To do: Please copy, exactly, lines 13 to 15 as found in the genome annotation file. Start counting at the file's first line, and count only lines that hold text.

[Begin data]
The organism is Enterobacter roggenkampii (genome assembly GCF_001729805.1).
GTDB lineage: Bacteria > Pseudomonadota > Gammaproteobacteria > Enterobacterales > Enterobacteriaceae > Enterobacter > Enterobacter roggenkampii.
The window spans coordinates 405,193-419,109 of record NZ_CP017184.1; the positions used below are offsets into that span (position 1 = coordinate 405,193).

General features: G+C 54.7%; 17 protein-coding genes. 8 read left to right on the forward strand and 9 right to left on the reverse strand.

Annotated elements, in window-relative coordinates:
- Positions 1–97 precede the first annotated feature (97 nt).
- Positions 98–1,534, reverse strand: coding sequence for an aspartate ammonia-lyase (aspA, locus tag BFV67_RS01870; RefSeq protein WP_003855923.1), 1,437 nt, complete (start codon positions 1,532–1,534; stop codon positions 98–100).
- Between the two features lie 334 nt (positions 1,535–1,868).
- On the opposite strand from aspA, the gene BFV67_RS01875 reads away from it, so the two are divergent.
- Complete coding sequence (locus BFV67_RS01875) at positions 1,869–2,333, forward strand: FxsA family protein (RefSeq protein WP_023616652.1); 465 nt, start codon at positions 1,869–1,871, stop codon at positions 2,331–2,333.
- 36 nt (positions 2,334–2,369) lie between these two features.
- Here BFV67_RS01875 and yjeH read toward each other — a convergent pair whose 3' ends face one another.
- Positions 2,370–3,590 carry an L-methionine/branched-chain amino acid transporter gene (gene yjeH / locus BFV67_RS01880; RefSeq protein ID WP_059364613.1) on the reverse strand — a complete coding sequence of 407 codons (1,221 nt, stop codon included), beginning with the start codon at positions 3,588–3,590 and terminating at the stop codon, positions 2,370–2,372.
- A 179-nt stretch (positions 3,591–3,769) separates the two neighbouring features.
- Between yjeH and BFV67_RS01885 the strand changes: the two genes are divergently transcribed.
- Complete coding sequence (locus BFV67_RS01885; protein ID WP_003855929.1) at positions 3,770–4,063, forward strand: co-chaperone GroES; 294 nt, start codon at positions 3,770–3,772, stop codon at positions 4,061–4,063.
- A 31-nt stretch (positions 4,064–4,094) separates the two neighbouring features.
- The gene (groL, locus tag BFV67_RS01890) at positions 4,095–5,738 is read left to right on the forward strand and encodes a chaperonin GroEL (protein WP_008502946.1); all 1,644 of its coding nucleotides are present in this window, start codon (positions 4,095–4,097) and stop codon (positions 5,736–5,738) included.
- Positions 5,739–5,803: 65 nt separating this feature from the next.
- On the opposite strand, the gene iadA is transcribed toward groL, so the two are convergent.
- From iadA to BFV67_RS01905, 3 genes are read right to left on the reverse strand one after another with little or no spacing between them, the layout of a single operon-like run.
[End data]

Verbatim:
- Positions 2,370–3,590 carry an L-methionine/branched-chain amino acid transporter gene (gene yjeH / locus BFV67_RS01880; RefSeq protein ID WP_059364613.1) on the reverse strand — a complete coding sequence of 407 codons (1,221 nt, stop codon included), beginning with the start codon at positions 3,588–3,590 and terminating at the stop codon, positions 2,370–2,372.
- A 179-nt stretch (positions 3,591–3,769) separates the two neighbouring features.
- Between yjeH and BFV67_RS01885 the strand changes: the two genes are divergently transcribed.